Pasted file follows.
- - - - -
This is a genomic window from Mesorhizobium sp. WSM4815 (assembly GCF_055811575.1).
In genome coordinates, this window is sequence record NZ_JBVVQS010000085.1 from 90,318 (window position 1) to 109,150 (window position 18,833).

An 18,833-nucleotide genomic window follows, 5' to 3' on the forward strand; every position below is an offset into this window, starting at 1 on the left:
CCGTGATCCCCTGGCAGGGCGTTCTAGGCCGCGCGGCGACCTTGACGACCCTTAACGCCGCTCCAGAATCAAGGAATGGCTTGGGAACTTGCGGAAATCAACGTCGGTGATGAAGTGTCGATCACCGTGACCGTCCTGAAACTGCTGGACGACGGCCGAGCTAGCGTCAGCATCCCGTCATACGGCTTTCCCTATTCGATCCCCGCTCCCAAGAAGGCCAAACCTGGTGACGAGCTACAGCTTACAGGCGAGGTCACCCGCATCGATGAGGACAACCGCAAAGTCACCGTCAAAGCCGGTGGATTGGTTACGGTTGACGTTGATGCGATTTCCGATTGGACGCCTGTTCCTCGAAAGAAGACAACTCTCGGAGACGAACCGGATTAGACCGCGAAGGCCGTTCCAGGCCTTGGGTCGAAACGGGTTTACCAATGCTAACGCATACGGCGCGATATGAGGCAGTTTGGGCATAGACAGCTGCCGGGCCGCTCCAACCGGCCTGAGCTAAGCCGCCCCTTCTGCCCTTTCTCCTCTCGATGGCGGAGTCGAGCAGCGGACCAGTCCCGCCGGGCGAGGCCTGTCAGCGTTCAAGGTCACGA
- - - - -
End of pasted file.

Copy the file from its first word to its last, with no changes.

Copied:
This is a genomic window from Mesorhizobium sp. WSM4815 (assembly GCF_055811575.1).
In genome coordinates, this window is sequence record NZ_JBVVQS010000085.1 from 90,318 (window position 1) to 109,150 (window position 18,833).

An 18,833-nucleotide genomic window follows, 5' to 3' on the forward strand; every position below is an offset into this window, starting at 1 on the left:
CCGTGATCCCCTGGCAGGGCGTTCTAGGCCGCGCGGCGACCTTGACGACCCTTAACGCCGCTCCAGAATCAAGGAATGGCTTGGGAACTTGCGGAAATCAACGTCGGTGATGAAGTGTCGATCACCGTGACCGTCCTGAAACTGCTGGACGACGGCCGAGCTAGCGTCAGCATCCCGTCATACGGCTTTCCCTATTCGATCCCCGCTCCCAAGAAGGCCAAACCTGGTGACGAGCTACAGCTTACAGGCGAGGTCACCCGCATCGATGAGGACAACCGCAAAGTCACCGTCAAAGCCGGTGGATTGGTTACGGTTGACGTTGATGCGATTTCCGATTGGACGCCTGTTCCTCGAAAGAAGACAACTCTCGGAGACGAACCGGATTAGACCGCGAAGGCCGTTCCAGGCCTTGGGTCGAAACGGGTTTACCAATGCTAACGCATACGGCGCGATATGAGGCAGTTTGGGCATAGACAGCTGCCGGGCCGCTCCAACCGGCCTGAGCTAAGCCGCCCCTTCTGCCCTTTCTCCTCTCGATGGCGGAGTCGAGCAGCGGACCAGTCCCGCCGGGCGAGGCCTGTCAGCGTTCAAGGTCACGA